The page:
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Nsf Combined Research And Curriculum Development On Multiphase Transport Phenomena

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2002 Annual Conference


Montreal, Canada

Publication Date

June 16, 2002

Start Date

June 16, 2002

End Date

June 19, 2002



Conference Session

NSF Grantees Poster Session

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Page Numbers

7.890.1 - 7.890.10



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Paper Authors

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Ram Mohan

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Steven Parks

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Krisnamurthy Jayaraman

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Edward Evans

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Siamack Shirazi

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Ovadia Shoham

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Mei Zhuang

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Marilyn Amey

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Keith Wisecarver

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George Chase

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Charles Petty

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Andre Benard

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Session 1712

NSF Combined Research and Curriculum Development on Multiphase Transport Phenomena

M. J. Amey 2, A. Bénard 2, G. G. Chase 1, E. A. Evans1, K. Jayaraman 2, R. S. Mohan3, S. M. Parks2, C. A. Petty 2 (presenter), O. Shoham3, S. A. Shirazi3, K. D. Wisecarver3, M. Zhuang 2 1 The University of Akron/2Michigan State University/ 3The University of Tulsa


This curriculum development project on multiphase transport phenomena draws on the research experiences from nine research laboratories at The University of Akron, Michigan State University, and the University of Tulsa. The objective of the project is to develop a new curriculum for teaching undergraduate and graduate students multiphase computational fluid dynamics for advanced design.

The impact of multiphase flow research on solving practical engineering problems is an integral part of the learning experience. Industrial participants in the project provide specific design problems related to emerging technologies. Students are taught the fundamentals of computational fluid dynamics (CFD) during a one-week workshop. This is followed by an Internet course on multiphase transport phenomena. The students work in teams on CFD design problems with a faculty and industrial mentor. The salient results of this NSF/CRCD project are presented in this paper.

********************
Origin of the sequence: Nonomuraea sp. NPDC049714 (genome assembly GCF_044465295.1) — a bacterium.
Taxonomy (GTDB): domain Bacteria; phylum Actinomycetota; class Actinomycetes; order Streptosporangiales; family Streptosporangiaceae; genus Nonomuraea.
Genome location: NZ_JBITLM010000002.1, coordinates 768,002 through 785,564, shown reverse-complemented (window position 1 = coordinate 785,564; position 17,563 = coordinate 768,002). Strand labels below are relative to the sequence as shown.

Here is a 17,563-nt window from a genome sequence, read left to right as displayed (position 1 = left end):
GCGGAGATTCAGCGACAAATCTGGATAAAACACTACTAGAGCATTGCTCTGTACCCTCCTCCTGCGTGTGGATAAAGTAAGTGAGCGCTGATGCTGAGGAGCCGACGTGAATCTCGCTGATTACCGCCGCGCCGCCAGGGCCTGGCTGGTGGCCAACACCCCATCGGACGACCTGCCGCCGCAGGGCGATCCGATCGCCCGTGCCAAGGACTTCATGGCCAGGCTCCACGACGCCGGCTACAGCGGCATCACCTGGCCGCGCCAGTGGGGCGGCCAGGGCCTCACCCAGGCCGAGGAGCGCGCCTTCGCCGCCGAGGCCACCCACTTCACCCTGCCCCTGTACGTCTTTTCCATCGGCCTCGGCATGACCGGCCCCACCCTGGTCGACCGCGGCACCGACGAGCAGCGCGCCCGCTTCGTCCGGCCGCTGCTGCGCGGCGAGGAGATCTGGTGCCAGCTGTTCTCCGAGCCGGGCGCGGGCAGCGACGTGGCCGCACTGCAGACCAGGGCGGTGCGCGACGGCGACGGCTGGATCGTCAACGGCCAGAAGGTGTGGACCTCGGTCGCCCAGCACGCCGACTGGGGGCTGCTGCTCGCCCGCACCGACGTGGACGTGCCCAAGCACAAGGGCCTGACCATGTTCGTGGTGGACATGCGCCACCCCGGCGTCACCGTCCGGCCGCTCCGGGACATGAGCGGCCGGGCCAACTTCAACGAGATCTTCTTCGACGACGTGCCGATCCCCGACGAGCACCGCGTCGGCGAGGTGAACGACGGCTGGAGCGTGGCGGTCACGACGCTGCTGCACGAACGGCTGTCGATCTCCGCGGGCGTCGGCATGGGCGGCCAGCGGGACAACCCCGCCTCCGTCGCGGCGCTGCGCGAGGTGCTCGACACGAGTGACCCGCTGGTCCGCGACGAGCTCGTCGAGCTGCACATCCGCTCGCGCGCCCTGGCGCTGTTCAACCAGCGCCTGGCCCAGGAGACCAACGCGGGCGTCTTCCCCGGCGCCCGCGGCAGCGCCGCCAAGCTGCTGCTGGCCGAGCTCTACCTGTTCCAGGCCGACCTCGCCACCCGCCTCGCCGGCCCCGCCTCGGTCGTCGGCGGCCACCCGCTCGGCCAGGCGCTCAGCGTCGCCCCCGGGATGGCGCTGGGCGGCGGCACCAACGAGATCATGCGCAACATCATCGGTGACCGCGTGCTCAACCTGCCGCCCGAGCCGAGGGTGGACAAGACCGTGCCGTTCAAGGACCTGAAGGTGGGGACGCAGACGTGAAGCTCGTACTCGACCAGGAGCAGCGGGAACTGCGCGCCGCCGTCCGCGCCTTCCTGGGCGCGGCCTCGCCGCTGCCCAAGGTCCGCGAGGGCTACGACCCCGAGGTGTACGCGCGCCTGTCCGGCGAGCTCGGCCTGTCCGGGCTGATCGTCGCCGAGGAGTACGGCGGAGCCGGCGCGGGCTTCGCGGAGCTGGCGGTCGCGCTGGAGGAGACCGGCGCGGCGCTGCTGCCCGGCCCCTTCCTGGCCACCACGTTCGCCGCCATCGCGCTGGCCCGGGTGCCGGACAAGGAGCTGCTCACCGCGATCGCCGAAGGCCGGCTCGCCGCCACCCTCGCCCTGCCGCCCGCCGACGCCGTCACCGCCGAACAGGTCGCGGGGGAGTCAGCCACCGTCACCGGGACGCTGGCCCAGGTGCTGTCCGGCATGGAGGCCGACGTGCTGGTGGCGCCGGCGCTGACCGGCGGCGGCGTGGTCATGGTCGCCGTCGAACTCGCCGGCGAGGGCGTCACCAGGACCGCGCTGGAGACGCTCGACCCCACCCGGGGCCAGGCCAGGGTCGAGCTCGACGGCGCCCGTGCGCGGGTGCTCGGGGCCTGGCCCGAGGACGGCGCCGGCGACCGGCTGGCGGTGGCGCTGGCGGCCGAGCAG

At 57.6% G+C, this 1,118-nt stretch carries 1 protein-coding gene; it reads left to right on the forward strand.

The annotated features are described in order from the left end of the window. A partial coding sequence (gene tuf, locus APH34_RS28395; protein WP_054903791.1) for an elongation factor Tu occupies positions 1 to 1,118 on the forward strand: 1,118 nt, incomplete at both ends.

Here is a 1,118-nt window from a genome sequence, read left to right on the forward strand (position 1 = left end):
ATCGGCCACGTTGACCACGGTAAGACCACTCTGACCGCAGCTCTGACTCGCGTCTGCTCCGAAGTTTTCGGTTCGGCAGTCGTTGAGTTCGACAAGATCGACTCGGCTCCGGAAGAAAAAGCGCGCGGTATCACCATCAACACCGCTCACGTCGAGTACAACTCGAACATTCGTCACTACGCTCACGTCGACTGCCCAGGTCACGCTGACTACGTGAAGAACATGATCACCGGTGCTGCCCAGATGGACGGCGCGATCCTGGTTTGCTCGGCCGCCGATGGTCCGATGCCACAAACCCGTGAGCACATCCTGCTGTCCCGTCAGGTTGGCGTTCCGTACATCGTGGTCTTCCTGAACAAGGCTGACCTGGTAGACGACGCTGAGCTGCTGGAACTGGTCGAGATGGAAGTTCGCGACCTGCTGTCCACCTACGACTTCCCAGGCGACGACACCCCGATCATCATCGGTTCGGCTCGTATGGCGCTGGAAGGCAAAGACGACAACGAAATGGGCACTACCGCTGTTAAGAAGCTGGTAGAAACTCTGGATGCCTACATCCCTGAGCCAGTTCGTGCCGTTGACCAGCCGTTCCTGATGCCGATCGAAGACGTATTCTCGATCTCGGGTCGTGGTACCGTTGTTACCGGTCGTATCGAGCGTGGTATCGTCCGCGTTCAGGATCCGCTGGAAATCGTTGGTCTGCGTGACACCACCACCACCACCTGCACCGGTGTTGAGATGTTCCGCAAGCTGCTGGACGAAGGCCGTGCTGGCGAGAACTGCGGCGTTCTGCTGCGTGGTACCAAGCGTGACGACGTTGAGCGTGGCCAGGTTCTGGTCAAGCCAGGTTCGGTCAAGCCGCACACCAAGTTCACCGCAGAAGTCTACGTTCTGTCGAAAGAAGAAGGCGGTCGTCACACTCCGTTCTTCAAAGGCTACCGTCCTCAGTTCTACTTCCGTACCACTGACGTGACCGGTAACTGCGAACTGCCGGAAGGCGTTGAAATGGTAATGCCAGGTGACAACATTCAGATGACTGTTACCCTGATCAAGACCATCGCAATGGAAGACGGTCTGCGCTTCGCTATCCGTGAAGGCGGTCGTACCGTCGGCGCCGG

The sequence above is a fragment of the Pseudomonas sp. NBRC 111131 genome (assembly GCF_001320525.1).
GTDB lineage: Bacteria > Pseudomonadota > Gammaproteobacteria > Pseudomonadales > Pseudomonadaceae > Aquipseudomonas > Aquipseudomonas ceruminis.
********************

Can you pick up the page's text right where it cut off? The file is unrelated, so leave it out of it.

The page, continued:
I. Introduction

Courses on transport phenomena associated with multicomponent, single-phase fluids play a major role in training undergraduate and graduate students in chemical, mechanical, and petroleum engineering. However, like thermodynamics and other multidisciplinary courses, these academic offerings have been developed separately within each engineering discipline in order to emphasize applied problems encountered in each field. So far, student training in the area of transport phenomena for multiphase fluids has been limited to specialized courses and workshops. Consequently, important advances in multiphase flow research and analysis tend to remain isolated within a discipline. Moreover, access to post graduate courses on multiphase transport phenomena and particulate processing remains a difficult challenge for most graduates. Therefore, the objective of this NSF- Combined Research and Curriculum Development (CRCD) initiative is to bridge the gap between traditional training in fluid mechanics, heat transfer, and mass transfer received by most

Proceedings of the 2002 American Society for Engineering Education Annual Conference & Exposition Copyright Ó 2002, American Society for Engineering Education

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Mohan, R., & Parks, S., & Jayaraman, K., & Evans, E., & Shirazi, S., & Shoham, O., & Zhuang, M., & Amey, M., & Wisecarver, K., & Chase, G., & Petty, C., & Benard, A. (2002, June), Nsf Combined Research And Curriculum Development On Multiphase Transport Phenomena Paper presented at 2002 Annual Conference, Montreal, Canada. 10.18260/1-2--10476

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